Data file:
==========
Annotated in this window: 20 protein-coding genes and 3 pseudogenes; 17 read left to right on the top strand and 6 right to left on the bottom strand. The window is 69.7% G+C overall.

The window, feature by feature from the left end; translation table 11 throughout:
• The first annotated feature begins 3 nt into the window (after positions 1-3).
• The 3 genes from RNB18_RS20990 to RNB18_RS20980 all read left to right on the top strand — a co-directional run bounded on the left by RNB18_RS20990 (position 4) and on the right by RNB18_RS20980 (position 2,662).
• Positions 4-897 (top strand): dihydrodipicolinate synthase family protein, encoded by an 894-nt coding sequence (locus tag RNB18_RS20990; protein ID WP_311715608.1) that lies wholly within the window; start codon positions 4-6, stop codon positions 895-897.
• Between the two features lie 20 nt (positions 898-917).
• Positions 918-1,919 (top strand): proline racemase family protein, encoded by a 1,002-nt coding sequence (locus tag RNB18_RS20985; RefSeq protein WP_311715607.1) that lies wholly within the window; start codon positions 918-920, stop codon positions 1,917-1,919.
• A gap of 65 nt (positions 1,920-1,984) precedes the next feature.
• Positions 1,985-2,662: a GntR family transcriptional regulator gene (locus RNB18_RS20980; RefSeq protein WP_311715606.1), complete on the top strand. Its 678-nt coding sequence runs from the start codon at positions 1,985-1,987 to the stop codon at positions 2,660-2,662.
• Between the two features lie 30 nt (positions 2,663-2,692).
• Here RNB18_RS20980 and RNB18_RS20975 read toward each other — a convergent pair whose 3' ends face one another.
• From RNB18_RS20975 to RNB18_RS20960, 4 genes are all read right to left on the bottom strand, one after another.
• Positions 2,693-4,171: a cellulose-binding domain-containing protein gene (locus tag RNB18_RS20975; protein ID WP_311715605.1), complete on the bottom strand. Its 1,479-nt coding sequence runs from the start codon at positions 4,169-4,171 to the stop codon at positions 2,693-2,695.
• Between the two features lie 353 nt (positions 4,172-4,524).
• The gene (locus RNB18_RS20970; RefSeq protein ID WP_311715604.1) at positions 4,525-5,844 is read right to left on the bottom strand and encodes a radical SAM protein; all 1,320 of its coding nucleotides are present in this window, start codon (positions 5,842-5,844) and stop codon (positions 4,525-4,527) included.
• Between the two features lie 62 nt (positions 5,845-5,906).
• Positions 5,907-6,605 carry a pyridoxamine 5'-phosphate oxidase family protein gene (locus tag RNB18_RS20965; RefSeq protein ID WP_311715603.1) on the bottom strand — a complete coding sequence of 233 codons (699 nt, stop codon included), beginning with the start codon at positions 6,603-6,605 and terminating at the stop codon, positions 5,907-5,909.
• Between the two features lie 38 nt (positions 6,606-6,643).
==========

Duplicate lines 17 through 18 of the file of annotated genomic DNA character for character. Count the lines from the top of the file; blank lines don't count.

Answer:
• Positions 5,907-6,605 carry a pyridoxamine 5'-phosphate oxidase family protein gene (locus tag RNB18_RS20965; RefSeq protein ID WP_311715603.1) on the bottom strand — a complete coding sequence of 233 codons (699 nt, stop codon included), beginning with the start codon at positions 6,603-6,605 and terminating at the stop codon, positions 5,907-5,909.
• Between the two features lie 38 nt (positions 6,606-6,643).